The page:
Watch Moriah Bridges and First Liberty Deputy General Counsel Jeremy Dys on Fox & Friends.
This week on Tuesday, June 13, First Liberty Institute sent a letter to the Beaver Area School District of Beaver, Pennsylvania, on behalf of Moriah Bridges. The 2017 graduating senior’s personal graduation remarks that included religious content were mischaracterized and deemed “not permissible” by the school district’s superintendent.
“The last lesson this school district taught its students is that they should hide their religious beliefs from public view. That fails the test of the First Amendment,” Jeremy Dys, Deputy General Counsel for First Liberty, stated. “School officials should remember that students retain their constitutional rights to freedom of expression from the schoolhouse gates, all the way through the graduation ceremony.”
First Liberty’s letter, sent to the superintendent and members of the school board, sought a meeting with the superintendent in order to protect students’ religious expression. The letter also asked for a written statement acknowledging that the school’s actions were wrong and a pledge that the school district would not censor religious speech in the future.
SUPERINTENDENT: STUDENT’S REMARKS “NOT PERMISSIBLE BY FEDERAL LAW”
Moriah was asked by the senior class president to give closing remarks at the graduation ceremony on June 2, 2017. Moriah is a Christian, and she had crafted her remarks in a way that would, as First Liberty’s letter on her behalf stated, “express her best wishes for her classmates, drawing upon the faith that is central to her identity as a Christian.”
She submitted her remarks for review a few days before the ceremony. The next day, Moriah received an email that conveyed a message from the school district’s superintendent.
The superintendent had mischaracterized Moriah’s remarks as a prayer, and she had labeled the remarks of Moriah and another student as “not permissible”—regardless of whether they were student-initiated. The superintendent wrote:
The ceremony contains two instances of invocation/prayer/benediction; this is not permissible by federal law, as prayer (even student-initiated prayer) has been held to be unconstitutional by the Supreme Court as a violation of the Establishment Clause.
The selected students may still address their class and indicate the things that they wish/hope for their class, but they may not do it in the style of a prayer and most certainly may not recite a prayer that excludes other religions (by ending “in the name of Our Lord and Savior, Jesus Christ” or “in the matchless name of Jesus”).
The email concluded by stating, “[W]e have to edit for the ceremony.”
“I was shocked that the school said my personal remarks broke the law and saddened that I could not draw upon my Christian identity to express my best wishes for my classmates on what should’ve been the happiest day of high school,” Moriah said. “I hope the school district will realize their mistake and make sure future students never have to go through this again.”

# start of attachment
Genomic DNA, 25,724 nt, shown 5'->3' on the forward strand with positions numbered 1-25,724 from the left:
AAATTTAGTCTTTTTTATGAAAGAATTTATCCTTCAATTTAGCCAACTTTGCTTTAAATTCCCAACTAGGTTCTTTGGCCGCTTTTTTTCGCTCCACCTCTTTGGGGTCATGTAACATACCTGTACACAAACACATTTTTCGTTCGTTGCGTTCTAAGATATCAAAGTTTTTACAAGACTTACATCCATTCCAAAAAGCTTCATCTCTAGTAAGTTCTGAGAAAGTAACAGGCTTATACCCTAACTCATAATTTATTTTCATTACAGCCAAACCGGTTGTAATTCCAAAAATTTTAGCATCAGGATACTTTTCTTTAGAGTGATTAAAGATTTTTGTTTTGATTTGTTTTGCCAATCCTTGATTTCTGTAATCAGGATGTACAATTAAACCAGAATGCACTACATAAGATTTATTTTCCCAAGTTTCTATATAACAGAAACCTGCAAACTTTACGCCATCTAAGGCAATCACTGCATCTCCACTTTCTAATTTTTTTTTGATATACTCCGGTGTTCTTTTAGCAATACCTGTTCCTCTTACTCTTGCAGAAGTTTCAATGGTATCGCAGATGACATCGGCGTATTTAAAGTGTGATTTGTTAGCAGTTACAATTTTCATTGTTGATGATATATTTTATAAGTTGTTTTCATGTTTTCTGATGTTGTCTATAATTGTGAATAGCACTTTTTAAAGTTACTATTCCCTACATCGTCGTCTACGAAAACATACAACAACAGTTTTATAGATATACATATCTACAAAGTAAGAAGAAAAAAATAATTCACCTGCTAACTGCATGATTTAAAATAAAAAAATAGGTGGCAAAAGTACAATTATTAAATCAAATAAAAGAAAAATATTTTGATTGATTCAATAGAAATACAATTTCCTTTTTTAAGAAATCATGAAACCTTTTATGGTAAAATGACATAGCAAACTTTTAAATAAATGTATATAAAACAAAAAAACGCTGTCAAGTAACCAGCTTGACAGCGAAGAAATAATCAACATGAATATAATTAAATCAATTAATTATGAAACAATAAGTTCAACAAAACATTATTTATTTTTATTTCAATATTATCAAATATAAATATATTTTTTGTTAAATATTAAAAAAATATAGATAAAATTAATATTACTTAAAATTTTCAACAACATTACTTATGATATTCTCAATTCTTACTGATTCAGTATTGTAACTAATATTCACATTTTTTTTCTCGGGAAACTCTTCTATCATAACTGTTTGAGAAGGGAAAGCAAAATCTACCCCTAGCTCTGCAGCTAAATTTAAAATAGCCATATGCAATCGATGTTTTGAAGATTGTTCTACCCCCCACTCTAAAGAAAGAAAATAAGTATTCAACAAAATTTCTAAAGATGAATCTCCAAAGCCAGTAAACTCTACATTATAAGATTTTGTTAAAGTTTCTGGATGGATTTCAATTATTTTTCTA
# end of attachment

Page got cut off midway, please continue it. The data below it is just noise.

EDUCATING THE SCHOOL DISTRICT ON STUDENTS’ FREEDOM OF RELIGIOUS EXPRESSION
“In short, school officials—in violation of the First Amendment—forced Moriah to censor her personal remarks during the closing exercise of her commencement ceremony merely because of the religious viewpoint of her remarks,” Dys stated in the letter sent Tuesday. He argued that the school’s actions against Moriah constituted unconstitutional viewpoint discrimination.
Dys also noted that Moriah’s remarks were not actually subject to the Establishment Clause. This is because Moriah’s remarks were her own private speech, not government speech. Private, religious expression like Moriah’s “is entitled to full First Amendment protection.”
The letter cited several court cases, including the Supreme Court’s holding in the landmark Tinker v. Des Moines Independent Community School District (1969) that students do not “shed their constitutional rights to freedom of speech or expression at the schoolhouse gate.”
In fact, the letter even pointed to guidance from the U.S. Department of Education (DOE) that specifically states that graduation speakers can use religious language. According to the DOE:
Where students or other private graduation speakers are selected on the basis of genuinely neutral, evenhanded criteria and retain primary control over the content of their expression, however, that expression is not attributable to the school and therefore may not be restricted because of its religious (or anti-religious) content. To avoid any mistaken perception that a school endorses student or other private speech that is not in fact attributable to the school, school officials may make appropriate, neutral disclaimers to clarify that such speech (whether religious or nonreligious) is the speaker’s and not the school’s.
First Liberty is dedicated to protecting religious freedom in the public schools, whether in the classroom or on the graduation stage. For information on religious freedom in schools, download First Liberty’s free Religious Liberty Protection Kit for Students and Teachers.
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